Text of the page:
Louie Giglio Withdraws Himself from Presidential Inauguration
I wonder why?
Supposedly, he did so after being criticized for his anti-gay comments in a sermon that was dug up and promoted on the internet by who knows who. That, at least, is the report given by ABC.
In the report, Giglio, in his mid-90’s sermon, says this:
“We must lovingly but firmly respond to the aggressive agenda of not all, but of many in the homosexual community. … Underneath this issue is a very powerful and aggressive moment. That movement is not a benevolent movement, it is a movement to seize by any means necessary the feeling and the mood of the day, to the point where the homosexual lifestyle becomes accepted as a norm in our society and is given full standing as any other lifestyle, as it relates to family.”
You know what? Louie backed out of this inaugural himself. He did so because he was criticized by those who are pro-gay.
I could be wrong, but sounds like cowardice to me.
He spoke a great truth declaring that homosexuality is a sin. Yet, amidst pressure from external politically correct forces, and who knows what else, this man has shown his metal – which is soft, polluted clay.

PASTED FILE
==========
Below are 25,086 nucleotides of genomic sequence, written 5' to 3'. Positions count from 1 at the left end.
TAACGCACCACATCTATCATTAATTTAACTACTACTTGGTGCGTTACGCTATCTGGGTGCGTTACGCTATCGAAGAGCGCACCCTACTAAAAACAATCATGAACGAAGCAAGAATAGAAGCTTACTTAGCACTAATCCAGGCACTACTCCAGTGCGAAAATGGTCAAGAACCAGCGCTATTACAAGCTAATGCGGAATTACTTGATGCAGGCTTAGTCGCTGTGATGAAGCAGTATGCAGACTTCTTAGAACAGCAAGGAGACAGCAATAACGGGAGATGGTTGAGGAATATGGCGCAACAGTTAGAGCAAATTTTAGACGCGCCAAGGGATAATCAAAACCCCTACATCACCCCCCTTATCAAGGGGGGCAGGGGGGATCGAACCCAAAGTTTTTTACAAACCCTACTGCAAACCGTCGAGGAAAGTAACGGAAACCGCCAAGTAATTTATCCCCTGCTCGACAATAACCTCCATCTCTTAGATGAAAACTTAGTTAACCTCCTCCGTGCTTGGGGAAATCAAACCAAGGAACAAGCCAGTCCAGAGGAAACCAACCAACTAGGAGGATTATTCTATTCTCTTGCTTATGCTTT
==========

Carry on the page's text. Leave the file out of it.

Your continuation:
A man, allegedly called of God, and put into such a profoundly influential position, opportunely to declare the sovereignty of God and His hatred of sin has – voluntarily, mind you – shirked his responsibility and withdrawn into the shadows where he thinks he sees and will have safety – from the world and ruination of his career.
Regardless, Louie has released a statement on his withdrawal:
I am honored to be invited by the President to give the benediction at the upcoming inaugural on January 21. Though the President and I do not agree on every issue, we have fashioned a friendship around common goals and ideals, most notably, ending slavery in all its forms.
Due to a message of mine that has surfaced from 15-20 years ago, it is likely that my participation, and the prayer I would offer, will be dwarfed by those seeking to make their agenda the focal point of the inauguration. Clearly, speaking on this issue has not been in the range of my priorities in the past fifteen years. Instead, my aim has been to call people to ultimate significance as we make much of Jesus Christ.
Neither I, nor our team, feel it best serves the core message and goals we are seeking to accomplish to be in a fight on an issue not of our choosing, thus I respectfully withdraw my acceptance of the President’s invitation. I will continue to pray regularly for the President, and urge the nation to do so. I will most certainly pray for him on Inauguration Day.
Our nation is deeply divided and hurting, and more than ever need God’s grace and mercy in our time of need. (HT: ReligionDispatches)
God is watching, Louie.